The following is a chapter of Frithjof, the Viking of Norway, by Zénaïde Alexeïevna Ragozin.
The next morning, as Skinfax, the sun steed with the golden mane, emerged from the waves in the East, and the first rays of morn gilded the roof of the banquet hall, there was a knock at the gate. With careworn brow, but firm tread, Frithjof entered and approached the place where sat the king, thoughtful and silent, and Ingeborg, pale and agitated. The guest began his farewell speech in a voice unlike his own, it was so low and broken:
“The time has come. Wind and tide serve. I must go from my friends and the land of my love. Ingeborg, take back my arm ring, be it a sacred token to thee, never part with it. From my heart I forgive, but never on earth shalt thou see me again. Never again will I look at smoke that rises in the North. Home and grave I will find in the sea. King Ring! Never go with the women to walk on the beach! Especially not on starlit nights. Thou mightst behold, driven to land, Frithjof the outlawed Viking’s corpse.”
But the king would hear no more:
“It ill beseems a man to whimper like a love-sick girl. The death song is heard all over the world; I too have heard it — what of that? Must not all things that live go the way of death? What is decreed must be, and neither plaint avails, nor raving against fate. Frithjof, what I said to thee, I say again: I give thee wife and land; take care of them for my infant son. Nothing have I so loved, for nothing striven so, as peace — golden, happy peace; yet have I broken shields and lances with the best, on sea and land, and no one ever saw my cheek to blanch. But I would not willingly die the straw death, the first of Norseland’s rulers. It is not hard to part from life: far harder ’tis to live than die.”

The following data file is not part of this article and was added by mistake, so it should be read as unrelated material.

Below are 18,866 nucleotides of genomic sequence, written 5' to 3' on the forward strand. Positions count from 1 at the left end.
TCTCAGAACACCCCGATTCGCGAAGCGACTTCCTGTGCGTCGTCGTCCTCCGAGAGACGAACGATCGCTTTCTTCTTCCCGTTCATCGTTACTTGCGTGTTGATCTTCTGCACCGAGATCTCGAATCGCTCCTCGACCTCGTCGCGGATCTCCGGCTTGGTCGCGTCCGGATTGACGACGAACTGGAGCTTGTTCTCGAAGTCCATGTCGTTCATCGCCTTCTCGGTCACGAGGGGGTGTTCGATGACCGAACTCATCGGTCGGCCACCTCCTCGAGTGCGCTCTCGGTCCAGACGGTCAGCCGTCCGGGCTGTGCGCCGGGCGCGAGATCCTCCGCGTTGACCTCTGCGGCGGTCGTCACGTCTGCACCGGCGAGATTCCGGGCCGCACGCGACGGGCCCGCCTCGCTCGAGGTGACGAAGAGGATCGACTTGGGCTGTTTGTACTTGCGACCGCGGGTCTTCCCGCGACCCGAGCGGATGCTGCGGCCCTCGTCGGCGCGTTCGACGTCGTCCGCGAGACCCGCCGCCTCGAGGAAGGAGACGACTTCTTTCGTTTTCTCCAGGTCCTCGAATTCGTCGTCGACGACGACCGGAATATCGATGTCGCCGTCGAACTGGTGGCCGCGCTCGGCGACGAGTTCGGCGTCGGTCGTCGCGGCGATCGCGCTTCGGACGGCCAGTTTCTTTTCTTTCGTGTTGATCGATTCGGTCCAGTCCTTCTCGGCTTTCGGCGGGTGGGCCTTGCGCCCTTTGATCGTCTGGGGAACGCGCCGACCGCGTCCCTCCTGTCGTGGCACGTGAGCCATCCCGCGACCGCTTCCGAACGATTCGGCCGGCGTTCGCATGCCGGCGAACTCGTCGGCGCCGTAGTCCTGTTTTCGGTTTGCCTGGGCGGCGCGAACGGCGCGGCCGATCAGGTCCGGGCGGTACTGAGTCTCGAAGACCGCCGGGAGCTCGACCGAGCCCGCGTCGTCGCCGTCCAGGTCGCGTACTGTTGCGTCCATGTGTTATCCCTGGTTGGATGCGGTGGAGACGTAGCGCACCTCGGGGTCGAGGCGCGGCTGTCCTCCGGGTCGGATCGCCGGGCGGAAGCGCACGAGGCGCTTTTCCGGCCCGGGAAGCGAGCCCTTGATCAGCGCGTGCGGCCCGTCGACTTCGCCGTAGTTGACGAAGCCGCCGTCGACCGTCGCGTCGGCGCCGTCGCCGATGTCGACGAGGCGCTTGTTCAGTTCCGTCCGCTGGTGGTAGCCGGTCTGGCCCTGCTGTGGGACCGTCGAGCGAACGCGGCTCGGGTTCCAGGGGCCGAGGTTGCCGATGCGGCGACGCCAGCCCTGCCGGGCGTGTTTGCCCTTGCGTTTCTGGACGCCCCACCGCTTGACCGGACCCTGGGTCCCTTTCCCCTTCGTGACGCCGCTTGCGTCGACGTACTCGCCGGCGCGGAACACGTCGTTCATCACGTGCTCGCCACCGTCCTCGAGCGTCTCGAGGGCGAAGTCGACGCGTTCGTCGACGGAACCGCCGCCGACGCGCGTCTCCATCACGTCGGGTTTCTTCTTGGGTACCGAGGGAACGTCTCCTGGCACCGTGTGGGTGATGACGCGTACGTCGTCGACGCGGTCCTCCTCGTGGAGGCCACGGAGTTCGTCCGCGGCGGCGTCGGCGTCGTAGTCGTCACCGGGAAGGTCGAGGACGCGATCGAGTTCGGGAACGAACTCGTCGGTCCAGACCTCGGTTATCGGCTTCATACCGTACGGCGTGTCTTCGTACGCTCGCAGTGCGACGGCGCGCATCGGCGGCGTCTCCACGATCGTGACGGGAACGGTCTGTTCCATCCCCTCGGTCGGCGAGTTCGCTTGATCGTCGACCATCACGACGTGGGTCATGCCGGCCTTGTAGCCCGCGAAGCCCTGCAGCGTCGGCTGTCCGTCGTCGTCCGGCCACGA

It was considered inglorious for Norse warriors to die from old age or disease. Such a death, derisively called the straw death, in scornful allusion to the couch or deathbed, deprived them of the right to enter Valhalla and share the joys of the warriors slain in battle and brought to Odin’s hall by the Valkyries. Rather than forfeit this supreme privilege, aged warriors slew themselves with their own swords, when there was absolutely no prospect of their dying the honorable death of the battlefield.
He said, and with his sword firmly cut the death runes on his breast and arm; for a moment he watched the blood flowing warm and free, then called for a last horn of mead, Norseland’s national drink.
“To thee I drink, to thy glory, oh, peerless North!” he spoke with voice still strong and firm. “In the midst of wild, bloodthirsty comrades I sought for peace — she never stayed long with me! Now perchance I may find her in her heavenly home—— Hail, ye gods, sons of Valhalla!—— The earth goes from me—— Welcome, ye Asas, the willing guest!——”
Once more he pressed Ingeborg’s hands, his weeping friend’s, and his little son’s; then his eye broke, and in a sigh his spirit, freed, was wafted to All-Father’s throne.